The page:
My vote for Mario Bava's best film, this is an absolutely stunning visual
feast to say the least. The colour scheme in particular appears to have
inspired Dario Argento for his seminal film 'Suspiria'. Meanwhile the
basic story, setting and foggy atmosphere evoke the days of Hammer films,
but with Bava at the helm it is quite a different experience, and more
Some of the performances and even the stock standard 'small town plagued
by curse' storyline may seem a bit underwhelming (hell, there's even a
spiral staircase), but the visuals and a few of the performances are
arresting enough to make it seem fresh and engrossing. One will never
forget young Micaela Esdra as the ill-fated Nadine as she is plagued with
the curse, or the bravura nightmare sequence involving Erica Blanc (from
one of the greatest Italian-Belgian horror films, 'The Devil's Nightmare')
that is wonderfully surreal. And then there's Luciano Catenacci (AKA Max
Lawrence) as the creepiest Burgomeister you've ever seen, looking like a
mixture of Yul Brynner, Udo Kier and Beelzebub- he doesn't need acting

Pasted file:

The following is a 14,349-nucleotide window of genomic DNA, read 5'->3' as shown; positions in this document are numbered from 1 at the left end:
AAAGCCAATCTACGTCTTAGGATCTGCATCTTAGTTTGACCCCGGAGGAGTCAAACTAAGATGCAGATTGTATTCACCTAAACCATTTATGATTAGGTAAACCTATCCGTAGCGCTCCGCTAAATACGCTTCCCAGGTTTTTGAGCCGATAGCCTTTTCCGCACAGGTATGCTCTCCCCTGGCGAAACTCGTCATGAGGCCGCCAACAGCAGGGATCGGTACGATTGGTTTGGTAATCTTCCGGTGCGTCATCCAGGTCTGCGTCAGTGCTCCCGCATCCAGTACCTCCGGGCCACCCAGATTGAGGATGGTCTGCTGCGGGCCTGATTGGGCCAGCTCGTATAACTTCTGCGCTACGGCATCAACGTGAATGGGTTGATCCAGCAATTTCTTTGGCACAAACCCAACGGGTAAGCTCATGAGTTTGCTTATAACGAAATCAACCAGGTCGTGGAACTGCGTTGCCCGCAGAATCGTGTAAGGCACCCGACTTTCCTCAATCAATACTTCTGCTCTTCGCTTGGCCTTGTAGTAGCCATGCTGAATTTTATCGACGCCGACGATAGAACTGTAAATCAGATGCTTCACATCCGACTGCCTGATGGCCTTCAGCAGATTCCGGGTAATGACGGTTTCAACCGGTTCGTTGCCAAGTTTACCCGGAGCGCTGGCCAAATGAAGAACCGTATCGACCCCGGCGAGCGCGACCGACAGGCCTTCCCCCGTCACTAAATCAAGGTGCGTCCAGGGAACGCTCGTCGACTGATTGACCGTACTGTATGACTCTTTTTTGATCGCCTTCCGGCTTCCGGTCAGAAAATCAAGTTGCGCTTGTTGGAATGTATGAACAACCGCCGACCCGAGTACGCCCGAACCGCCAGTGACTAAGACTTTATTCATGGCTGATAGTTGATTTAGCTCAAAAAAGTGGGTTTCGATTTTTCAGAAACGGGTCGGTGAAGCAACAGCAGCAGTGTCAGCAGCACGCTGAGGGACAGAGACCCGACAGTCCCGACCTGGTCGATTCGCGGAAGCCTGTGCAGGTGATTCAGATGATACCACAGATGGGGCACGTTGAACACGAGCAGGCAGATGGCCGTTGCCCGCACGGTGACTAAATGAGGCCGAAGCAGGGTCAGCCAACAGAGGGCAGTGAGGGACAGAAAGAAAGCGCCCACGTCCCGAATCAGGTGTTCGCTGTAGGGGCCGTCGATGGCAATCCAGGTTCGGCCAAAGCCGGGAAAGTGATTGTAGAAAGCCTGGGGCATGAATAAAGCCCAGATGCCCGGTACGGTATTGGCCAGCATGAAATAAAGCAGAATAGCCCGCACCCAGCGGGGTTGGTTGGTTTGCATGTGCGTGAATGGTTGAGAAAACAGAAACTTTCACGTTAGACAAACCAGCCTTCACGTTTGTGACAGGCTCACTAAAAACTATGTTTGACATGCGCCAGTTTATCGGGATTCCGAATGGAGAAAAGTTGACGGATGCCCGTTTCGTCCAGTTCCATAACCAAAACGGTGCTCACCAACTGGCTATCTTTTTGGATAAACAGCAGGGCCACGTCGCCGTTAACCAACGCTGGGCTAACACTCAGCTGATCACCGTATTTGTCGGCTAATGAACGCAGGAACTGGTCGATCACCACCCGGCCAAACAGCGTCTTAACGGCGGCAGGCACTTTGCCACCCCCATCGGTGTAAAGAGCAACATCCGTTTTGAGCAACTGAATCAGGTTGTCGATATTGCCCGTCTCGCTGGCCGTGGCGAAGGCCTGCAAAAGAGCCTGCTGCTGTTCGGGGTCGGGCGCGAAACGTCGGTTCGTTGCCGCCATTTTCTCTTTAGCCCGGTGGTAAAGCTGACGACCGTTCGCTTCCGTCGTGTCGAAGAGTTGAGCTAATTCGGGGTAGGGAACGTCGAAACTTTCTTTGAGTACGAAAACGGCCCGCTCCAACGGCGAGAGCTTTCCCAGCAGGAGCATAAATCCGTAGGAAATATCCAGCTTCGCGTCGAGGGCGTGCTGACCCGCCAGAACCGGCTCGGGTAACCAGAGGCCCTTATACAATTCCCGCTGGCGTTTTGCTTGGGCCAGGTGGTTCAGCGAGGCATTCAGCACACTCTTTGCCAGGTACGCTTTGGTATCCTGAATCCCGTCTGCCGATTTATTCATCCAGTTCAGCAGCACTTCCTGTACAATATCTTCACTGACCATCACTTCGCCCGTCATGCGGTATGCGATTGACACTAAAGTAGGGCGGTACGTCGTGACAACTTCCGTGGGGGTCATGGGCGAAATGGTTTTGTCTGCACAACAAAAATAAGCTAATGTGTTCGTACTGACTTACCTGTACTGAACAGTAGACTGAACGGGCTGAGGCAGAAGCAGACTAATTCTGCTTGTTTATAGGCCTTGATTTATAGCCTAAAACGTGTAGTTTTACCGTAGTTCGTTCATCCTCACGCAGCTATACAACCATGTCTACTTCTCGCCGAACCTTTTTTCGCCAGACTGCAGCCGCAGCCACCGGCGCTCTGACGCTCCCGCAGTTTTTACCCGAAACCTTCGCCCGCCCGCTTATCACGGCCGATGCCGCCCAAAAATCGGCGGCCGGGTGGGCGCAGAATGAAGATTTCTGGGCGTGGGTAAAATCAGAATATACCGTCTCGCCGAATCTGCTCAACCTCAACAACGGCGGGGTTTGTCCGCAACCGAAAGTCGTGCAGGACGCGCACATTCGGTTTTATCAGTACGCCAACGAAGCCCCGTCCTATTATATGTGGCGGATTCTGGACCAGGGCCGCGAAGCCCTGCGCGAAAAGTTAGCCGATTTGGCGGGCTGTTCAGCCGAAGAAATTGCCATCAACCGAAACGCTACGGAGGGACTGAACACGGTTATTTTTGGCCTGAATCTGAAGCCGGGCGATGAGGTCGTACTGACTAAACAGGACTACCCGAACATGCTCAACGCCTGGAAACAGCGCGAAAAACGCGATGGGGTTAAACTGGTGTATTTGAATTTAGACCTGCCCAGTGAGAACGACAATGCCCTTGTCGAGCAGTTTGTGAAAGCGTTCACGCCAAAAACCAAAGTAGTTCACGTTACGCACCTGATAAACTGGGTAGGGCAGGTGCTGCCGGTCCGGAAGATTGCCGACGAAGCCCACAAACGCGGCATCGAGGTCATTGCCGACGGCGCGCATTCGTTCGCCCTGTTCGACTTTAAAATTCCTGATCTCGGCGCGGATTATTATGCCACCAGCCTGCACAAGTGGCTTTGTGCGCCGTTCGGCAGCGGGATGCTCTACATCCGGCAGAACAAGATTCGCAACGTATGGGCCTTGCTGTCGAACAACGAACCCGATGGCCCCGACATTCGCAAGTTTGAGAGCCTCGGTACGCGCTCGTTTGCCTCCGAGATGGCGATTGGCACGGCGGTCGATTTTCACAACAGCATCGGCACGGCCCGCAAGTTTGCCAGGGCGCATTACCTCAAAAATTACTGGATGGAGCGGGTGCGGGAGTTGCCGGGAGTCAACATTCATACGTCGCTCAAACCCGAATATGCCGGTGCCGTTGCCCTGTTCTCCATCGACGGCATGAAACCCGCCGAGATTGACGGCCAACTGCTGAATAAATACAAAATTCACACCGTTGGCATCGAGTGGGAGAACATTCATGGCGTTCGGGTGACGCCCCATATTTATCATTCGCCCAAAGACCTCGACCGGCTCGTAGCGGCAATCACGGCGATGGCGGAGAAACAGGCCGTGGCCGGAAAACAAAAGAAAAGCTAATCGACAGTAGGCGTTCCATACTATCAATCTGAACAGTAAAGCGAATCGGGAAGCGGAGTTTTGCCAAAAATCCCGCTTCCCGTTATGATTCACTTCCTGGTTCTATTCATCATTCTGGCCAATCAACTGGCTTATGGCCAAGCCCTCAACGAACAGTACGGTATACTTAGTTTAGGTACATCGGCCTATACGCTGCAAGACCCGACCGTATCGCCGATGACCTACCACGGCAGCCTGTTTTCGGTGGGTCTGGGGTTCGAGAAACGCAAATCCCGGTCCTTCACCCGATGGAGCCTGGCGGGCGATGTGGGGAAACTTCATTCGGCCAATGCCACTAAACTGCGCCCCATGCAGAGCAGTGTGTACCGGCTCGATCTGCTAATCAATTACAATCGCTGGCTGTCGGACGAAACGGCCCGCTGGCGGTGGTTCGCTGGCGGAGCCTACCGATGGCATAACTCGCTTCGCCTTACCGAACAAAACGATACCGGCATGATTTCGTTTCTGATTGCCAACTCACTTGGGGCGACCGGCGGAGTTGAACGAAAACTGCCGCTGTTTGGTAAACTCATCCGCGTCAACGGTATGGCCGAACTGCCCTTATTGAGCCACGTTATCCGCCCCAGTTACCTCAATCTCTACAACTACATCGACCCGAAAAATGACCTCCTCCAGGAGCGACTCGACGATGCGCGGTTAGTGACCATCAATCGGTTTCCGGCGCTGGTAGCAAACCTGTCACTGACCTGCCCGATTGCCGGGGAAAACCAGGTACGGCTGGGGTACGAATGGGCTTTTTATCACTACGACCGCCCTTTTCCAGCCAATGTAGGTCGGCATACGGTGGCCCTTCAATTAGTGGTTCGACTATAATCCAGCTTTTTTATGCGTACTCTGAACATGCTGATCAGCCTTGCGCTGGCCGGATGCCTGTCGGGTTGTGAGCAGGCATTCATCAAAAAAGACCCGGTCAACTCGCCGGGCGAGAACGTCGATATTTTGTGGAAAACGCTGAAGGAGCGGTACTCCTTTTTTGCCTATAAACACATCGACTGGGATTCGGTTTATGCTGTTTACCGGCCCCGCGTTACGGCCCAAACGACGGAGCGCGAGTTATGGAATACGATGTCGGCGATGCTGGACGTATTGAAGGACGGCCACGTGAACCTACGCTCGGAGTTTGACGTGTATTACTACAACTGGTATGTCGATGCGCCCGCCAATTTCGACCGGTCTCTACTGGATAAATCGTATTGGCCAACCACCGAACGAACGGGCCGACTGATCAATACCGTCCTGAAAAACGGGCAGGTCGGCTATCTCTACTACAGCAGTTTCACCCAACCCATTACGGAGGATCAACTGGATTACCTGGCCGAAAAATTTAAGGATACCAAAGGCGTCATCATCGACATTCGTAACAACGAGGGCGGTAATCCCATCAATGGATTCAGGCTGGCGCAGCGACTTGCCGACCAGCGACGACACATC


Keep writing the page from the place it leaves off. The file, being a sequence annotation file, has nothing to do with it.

ability, he's ominous-looking as it is. Also top-notch are scene-stealing
Fabienne Dali as the Sorceress Ruth (she's a dead ringer for Barbara
Steele) and Gianna Vivaldi as the Baroness Graps, a gaunt-looking woman
with many a secret, both women are given interestingly layered characters.
In terms of plot, it occasionally seems like something similar to a Gothic
version of 'Ringu' or its American remake 'The Ring', but the latter in
particular captured the Gothic atmosphere without coming close to evoking
the constant sense of dread and weirdness. In that film, you could turn
the damn TV off (duh!) or destroy the tape, but the people in this film
have no such luck, hence why the fog never seems to go away.
Bava is at his best here in scenes such as the masterful 'swing-cam'
moment, or the chase scene that probably ranks as one of the best and
weirdest (no spoilers from me), or my other favourite, the scene where
Blanc is attempting to descend the ominous-looking spiral staircase (shot
in gorgeous greens and blues that couldn't possibly be natural light, but
who the hell cares? It's just plain cool) and the camera spins around as
she struggles. And yes, like the underappreciated Jess Franco, Bava uses
plenty of zooms, and if you ask me, most of those zooms are needed.
A work of art and a darn entertaining horror film with a constant sense of
dread, and proof if nothing else that little girls (or as it were, little
boys dressed as girls) are...damn...scary.